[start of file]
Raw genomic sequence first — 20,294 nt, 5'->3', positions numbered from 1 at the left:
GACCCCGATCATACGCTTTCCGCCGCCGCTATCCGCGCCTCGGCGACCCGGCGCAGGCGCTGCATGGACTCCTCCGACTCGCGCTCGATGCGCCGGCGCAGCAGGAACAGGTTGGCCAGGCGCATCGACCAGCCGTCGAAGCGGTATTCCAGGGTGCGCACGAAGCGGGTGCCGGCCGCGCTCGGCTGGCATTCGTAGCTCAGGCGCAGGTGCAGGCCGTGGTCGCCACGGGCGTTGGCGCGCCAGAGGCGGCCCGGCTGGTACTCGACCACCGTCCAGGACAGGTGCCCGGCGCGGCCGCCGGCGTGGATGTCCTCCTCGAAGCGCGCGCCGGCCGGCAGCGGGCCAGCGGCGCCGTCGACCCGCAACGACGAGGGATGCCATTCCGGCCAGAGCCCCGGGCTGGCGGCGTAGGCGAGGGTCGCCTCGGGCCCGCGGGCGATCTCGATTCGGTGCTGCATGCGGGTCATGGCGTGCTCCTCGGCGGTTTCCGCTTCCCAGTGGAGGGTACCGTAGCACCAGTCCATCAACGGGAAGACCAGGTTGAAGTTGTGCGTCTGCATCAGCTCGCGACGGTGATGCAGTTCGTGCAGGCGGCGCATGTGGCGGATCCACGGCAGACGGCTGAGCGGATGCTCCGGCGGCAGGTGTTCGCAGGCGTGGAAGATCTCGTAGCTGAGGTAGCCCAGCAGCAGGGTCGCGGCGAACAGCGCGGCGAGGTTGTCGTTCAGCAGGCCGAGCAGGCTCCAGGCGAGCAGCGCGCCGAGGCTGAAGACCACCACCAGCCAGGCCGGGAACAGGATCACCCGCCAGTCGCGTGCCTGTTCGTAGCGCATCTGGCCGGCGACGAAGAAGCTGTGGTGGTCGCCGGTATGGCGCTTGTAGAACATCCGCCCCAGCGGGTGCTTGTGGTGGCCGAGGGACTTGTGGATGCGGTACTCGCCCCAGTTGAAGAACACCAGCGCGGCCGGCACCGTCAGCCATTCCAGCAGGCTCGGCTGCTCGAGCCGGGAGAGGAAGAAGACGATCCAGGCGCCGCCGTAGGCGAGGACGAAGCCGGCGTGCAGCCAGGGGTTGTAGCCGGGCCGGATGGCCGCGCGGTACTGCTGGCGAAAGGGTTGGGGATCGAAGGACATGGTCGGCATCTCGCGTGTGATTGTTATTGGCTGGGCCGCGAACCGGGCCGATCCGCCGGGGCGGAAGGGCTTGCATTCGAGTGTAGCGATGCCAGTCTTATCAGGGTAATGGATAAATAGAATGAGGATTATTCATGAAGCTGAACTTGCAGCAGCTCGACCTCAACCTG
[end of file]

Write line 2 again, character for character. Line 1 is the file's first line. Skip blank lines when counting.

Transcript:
GACCCCGATCATACGCTTTCCGCCGCCGCTATCCGCGCCTCGGCGACCCGGCGCAGGCGCTGCATGGACTCCTCCGACTCGCGCTCGATGCGCCGGCGCAGCAGGAACAGGTTGGCCAGGCGCATCGACCAGCCGTCGAAGCGGTATTCCAGGGTGCGCACGAAGCGGGTGCCGGCCGCGCTCGGCTGGCATTCGTAGCTCAGGCGCAGGTGCAGGCCGTGGTCGCCACGGGCGTTGGCGCGCCAGAGGCGGCCCGGCTGGTACTCGACCACCGTCCAGGACAGGTGCCCGGCGCGGCCGCCGGCGTGGATGTCCTCCTCGAAGCGCGCGCCGGCCGGCAGCGGGCCAGCGGCGCCGTCGACCCGCAACGACGAGGGATGCCATTCCGGCCAGAGCCCCGGGCTGGCGGCGTAGGCGAGGGTCGCCTCGGGCCCGCGGGCGATCTCGATTCGGTGCTGCATGCGGGTCATGGCGTGCTCCTCGGCGGTTTCCGCTTCCCAGTGGAGGGTACCGTAGCACCAGTCCATCAACGGGAAGACCAGGTTGAAGTTGTGCGTCTGCATCAGCTCGCGACGGTGATGCAGTTCGTGCAGGCGGCGCATGTGGCGGATCCACGGCAGACGGCTGAGCGGATGCTCCGGCGGCAGGTGTTCGCAGGCGTGGAAGATCTCGTAGCTGAGGTAGCCCAGCAGCAGGGTCGCGGCGAACAGCGCGGCGAGGTTGTCGTTCAGCAGGCCGAGCAGGCTCCAGGCGAGCAGCGCGCCGAGGCTGAAGACCACCACCAGCCAGGCCGGGAACAGGATCACCCGCCAGTCGCGTGCCTGTTCGTAGCGCATCTGGCCGGCGACGAAGAAGCTGTGGTGGTCGCCGGTATGGCGCTTGTAGAACATCCGCCCCAGCGGGTGCTTGTGGTGGCCGAGGGACTTGTGGATGCGGTACTCGCCCCAGTTGAAGAACACCAGCGCGGCCGGCACCGTCAGCCATTCCAGCAGGCTCGGCTGCTCGAGCCGGGAGAGGAAGAAGACGATCCAGGCGCCGCCGTAGGCGAGGACGAAGCCGGCGTGCAGCCAGGGGTTGTAGCCGGGCCGGATGGCCGCGCGGTACTGCTGGCGAAAGGGTTGGGGATCGAAGGACATGGTCGGCATCTCGCGTGTGATTGTTATTGGCTGGGCCGCGAACCGGGCCGATCCGCCGGGGCGGAAGGGCTTGCATTCGAGTGTAGCGATGCCAGTCTTATCAGGGTAATGGATAAATAGAATGAGGATTATTCATGAAGCTGAACTTGCAGCAGCTCGACCTCAACCTG